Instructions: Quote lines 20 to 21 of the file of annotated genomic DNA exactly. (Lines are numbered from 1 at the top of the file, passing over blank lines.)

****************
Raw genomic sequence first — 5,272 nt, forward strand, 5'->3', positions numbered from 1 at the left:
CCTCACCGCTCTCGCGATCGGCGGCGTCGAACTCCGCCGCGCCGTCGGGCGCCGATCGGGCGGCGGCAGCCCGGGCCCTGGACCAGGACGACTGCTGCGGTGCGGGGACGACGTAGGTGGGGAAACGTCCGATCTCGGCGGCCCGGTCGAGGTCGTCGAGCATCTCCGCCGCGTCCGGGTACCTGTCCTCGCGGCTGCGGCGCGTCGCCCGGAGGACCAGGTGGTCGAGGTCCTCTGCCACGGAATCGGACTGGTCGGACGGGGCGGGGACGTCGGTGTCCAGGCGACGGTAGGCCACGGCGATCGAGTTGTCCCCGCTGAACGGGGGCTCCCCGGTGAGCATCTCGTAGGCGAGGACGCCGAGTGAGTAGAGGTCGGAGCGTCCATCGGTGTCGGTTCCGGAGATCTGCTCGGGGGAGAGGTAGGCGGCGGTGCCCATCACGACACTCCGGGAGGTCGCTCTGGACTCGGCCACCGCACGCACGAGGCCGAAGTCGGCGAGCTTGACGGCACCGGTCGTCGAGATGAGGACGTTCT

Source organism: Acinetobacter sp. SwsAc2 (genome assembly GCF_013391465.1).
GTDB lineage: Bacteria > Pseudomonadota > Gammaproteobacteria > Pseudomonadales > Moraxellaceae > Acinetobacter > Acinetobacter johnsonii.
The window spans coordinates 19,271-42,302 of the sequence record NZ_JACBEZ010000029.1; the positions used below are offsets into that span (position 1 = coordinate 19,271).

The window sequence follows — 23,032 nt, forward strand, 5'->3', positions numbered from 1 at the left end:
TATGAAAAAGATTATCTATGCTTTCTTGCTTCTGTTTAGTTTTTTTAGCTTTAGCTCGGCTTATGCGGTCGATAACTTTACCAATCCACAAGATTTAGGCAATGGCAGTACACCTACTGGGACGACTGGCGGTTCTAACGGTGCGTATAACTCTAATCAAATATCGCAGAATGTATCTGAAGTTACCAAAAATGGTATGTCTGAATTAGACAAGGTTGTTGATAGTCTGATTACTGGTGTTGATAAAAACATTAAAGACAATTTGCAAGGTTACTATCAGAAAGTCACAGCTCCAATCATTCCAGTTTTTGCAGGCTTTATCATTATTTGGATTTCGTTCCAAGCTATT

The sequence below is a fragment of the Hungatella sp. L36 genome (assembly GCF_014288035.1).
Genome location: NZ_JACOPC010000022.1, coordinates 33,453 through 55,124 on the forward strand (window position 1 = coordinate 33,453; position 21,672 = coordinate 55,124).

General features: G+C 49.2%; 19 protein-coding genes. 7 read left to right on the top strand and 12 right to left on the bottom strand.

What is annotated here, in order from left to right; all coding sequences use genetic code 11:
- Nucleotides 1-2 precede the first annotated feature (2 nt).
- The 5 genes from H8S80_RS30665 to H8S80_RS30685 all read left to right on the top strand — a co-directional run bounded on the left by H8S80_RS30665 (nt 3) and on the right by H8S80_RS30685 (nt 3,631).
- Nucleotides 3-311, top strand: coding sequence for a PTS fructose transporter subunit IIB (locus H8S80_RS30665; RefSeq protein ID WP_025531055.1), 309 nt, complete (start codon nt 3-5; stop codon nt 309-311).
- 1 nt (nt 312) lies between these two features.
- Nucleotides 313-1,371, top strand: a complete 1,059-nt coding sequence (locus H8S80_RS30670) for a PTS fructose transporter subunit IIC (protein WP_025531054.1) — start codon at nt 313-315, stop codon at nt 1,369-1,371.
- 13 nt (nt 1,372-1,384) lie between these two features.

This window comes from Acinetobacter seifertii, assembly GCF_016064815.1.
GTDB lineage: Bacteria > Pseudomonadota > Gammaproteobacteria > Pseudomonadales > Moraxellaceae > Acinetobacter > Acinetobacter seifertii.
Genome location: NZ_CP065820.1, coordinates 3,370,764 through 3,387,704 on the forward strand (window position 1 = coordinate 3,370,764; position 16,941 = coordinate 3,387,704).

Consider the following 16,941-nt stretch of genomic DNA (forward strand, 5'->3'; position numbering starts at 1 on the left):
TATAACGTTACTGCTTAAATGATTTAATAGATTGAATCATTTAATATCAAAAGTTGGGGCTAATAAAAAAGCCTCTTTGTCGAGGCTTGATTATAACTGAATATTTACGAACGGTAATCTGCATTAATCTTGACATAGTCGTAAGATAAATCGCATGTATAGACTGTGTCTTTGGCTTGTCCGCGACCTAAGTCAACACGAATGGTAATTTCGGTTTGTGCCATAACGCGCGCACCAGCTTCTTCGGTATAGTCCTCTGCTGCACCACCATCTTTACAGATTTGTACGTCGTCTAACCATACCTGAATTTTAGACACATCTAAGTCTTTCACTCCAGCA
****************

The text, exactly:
Genome location: NZ_CP065820.1, coordinates 3,370,764 through 3,387,704 on the forward strand (window position 1 = coordinate 3,370,764; position 16,941 = coordinate 3,387,704).

Consider the following 16,941-nt stretch of genomic DNA (forward strand, 5'->3'; position numbering starts at 1 on the left):